According to the publication, the Model 3 was so low that the vehicle could barely handle its owner’s garage. It was also fairly easy to scrape the bottom of the Model 3 during the Norwegian winter. Fortunately for the Tesla owner, German off-road specialist firm Delta 4×4 offered a rather novel solution: a lift kit that raised the Model 3’s ground clearance by 35mm and some all-terrain 245/45 R18 tires.
The result of the off-road modification is actually pretty impressive. Images of the vehicle shared online show what could very well be one of the most aggressive-looking Model 3s on the road today. Together with the Model 3’s sleek lines, the lift kit makes the all-electric sedan look futuristic and extremely tough at the same time. What’s doubly impressive is the fact that the 4×4 modification has been approved by the local Technical Inspection Association, as per The Driven.
There are advantages and disadvantages that are brought about by Delta 4×4’s off-road modifications on the Model 3. With the lift kit, the Tesla Model 3 is now able to navigate uneven surfaces and steep terrain. This makes the Model 3 a pretty proficient off-road vehicle, especially if the car is a Dual Motor AWD variant. However, the changes to the vehicle have also resulted in some range reduction.
Check out Delta 4×4’s Model 3 off-road kit in the video below.
Ford CEO pledges to keep EV lineup affordable with no “six-digit” prices
With the electric vehicle segment becoming more and more crowded, Ford has announced that its upcoming EVs will be priced quite aggressively. In what seems to be a subtle dig at the $112,595 GMC Hummer EV, CEO Jim Farley noted that Ford would not be releasing electric vehicles that are in the six-figure range. Instead, Ford’s EVs will be as affordable as possible.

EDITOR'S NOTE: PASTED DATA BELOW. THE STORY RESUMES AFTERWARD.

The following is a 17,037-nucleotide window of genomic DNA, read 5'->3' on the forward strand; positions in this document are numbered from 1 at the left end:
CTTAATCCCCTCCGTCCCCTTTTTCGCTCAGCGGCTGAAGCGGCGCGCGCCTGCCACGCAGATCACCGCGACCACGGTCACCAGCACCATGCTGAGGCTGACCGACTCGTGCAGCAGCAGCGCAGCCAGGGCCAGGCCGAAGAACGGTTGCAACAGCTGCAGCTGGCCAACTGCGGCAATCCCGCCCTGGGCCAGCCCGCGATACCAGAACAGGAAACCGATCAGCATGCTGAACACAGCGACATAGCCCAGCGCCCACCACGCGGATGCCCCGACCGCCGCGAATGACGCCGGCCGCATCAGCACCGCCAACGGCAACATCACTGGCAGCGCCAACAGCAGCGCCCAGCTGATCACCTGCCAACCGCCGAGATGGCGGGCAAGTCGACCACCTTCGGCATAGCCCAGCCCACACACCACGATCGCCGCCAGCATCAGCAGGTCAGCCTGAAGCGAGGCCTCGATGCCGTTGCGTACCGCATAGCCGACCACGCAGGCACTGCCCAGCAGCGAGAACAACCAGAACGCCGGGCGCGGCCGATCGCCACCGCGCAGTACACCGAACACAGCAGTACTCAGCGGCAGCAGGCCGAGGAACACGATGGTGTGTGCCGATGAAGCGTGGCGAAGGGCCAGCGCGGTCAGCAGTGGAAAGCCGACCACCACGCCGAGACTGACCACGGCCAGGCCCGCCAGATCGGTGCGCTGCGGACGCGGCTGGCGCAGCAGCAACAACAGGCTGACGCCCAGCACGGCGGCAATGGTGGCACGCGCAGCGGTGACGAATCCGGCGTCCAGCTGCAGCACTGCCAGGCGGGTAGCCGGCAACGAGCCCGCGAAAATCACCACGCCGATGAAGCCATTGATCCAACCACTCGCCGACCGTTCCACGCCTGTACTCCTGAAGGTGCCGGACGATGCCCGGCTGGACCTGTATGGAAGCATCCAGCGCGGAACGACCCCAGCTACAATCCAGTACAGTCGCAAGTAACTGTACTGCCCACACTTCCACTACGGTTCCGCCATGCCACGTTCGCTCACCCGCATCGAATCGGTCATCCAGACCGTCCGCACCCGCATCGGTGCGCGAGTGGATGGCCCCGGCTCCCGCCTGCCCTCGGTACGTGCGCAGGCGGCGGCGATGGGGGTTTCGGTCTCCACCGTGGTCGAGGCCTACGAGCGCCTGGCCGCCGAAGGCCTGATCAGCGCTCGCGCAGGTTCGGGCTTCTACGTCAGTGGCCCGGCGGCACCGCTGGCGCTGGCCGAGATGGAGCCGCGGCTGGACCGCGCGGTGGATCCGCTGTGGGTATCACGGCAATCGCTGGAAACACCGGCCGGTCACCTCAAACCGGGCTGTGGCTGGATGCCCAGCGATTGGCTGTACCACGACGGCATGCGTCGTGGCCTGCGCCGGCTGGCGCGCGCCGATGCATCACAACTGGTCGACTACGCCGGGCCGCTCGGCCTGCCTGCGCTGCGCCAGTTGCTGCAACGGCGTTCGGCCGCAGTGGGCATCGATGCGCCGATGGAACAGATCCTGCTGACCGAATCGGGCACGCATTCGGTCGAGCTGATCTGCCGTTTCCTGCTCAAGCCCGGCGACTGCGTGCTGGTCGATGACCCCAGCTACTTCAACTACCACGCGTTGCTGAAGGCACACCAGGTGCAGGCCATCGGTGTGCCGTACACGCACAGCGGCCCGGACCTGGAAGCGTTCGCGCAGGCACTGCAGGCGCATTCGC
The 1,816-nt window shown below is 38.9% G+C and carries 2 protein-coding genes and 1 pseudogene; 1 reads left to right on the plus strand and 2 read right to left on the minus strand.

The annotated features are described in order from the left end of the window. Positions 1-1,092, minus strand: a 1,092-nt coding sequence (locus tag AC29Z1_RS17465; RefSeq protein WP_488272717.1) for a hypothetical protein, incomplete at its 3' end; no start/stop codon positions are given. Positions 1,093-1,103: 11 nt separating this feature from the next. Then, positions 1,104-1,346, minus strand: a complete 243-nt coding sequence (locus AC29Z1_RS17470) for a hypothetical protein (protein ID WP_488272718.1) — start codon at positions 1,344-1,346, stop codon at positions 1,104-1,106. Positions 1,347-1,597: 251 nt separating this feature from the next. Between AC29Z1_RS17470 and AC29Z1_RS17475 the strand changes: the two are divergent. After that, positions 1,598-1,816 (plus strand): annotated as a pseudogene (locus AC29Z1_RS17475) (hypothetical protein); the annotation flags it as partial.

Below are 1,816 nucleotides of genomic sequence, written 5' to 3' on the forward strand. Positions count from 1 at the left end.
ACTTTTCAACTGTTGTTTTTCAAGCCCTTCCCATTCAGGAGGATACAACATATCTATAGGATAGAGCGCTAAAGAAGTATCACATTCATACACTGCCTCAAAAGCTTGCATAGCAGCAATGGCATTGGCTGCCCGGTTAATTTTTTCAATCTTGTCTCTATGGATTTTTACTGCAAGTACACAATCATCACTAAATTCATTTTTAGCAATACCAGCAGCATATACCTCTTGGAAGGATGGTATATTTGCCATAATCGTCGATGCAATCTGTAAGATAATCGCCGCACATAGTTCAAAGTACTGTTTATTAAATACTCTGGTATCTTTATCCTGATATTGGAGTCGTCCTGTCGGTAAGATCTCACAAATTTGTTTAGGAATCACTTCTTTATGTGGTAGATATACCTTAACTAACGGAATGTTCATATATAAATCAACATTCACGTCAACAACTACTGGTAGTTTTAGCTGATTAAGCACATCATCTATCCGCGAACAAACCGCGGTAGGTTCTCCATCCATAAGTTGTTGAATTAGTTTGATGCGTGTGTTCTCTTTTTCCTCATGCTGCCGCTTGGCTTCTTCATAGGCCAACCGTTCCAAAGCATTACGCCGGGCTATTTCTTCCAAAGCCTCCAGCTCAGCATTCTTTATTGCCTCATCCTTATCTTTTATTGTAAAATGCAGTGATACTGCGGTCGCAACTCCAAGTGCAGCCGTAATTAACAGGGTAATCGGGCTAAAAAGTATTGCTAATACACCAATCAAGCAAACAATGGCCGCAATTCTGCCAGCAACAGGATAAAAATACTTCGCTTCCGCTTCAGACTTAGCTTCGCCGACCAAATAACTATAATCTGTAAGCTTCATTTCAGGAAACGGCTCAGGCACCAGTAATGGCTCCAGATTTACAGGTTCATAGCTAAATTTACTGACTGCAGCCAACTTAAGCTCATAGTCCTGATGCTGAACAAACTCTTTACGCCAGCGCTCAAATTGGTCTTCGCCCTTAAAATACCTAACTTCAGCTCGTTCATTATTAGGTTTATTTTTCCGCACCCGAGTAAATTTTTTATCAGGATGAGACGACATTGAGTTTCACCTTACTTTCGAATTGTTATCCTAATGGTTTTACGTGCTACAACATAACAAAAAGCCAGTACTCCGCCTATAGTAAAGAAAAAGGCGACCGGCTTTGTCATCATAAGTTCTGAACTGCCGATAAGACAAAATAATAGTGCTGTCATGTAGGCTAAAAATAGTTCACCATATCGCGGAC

“We are not going after the $100,000-plus market. These are affordable vehicles,” Farley said in a statement to Wards Auto.
Farley later noted that the lineup of Ford EVs he has in mind would be priced between $20,000 to $70,000 before options. This is a very aggressive target, considering that even EV leader Tesla is still in the process of lowering its production costs to such a degree that it could release a $25,000 car, a vehicle that’s more affordable than the Model 3, the company’s current entry-level vehicle.
Interestingly enough, Farley did not elaborate if his $20,000 to $70,000 price range estimate includes government incentives. Unlike Tesla and longtime rival GM, after all, Ford is yet to exhaust its government incentives, so customers of vehicles like the Mustang Mach-E will still be able to take advantage of the US government’s $7,500 tax credit.
Farley’s recent statements bode well for the upcoming Ford F-150 Electric, a vehicle that is being promoted as a “real” work truck. Considering the CEO’s statement, it appears that the Ford F-150 Electric’s most expensive variant will start at around $70,000, allowing it to compete directly with the Tesla Cybertruck, at least in price. The Cybertruck’s tri-motor variant, which boasts over 500 miles of range per charge, starts at $69,990.
As noted in an AutoBlog report, it is quite challenging to speculate how Ford intends to come up with electric vehicles that are in the $20,000 range. The company’s alliance with the Volkswagen group does give it access to the modular MEB platform, but even the ID.3 has not reached such a price yet. The Mustang Mach-E, Ford’s upcoming all-electric crossover, starts at about $43,995.
While Farley noted that Ford would not venture into six-digit territory, this does not mean that the company would not produce premium vehicles for the upscale market. Ford’s luxury Lincoln brand, for one, could still offer electric cars that are priced at around the same range as the Hummer EV. Such an EV seemed to be in the works previously with Lincoln sourcing technology from Rivian, but the project was canceled this April. Lincoln executives, for their part, pledged then that they are committed to releasing an EV in the near future.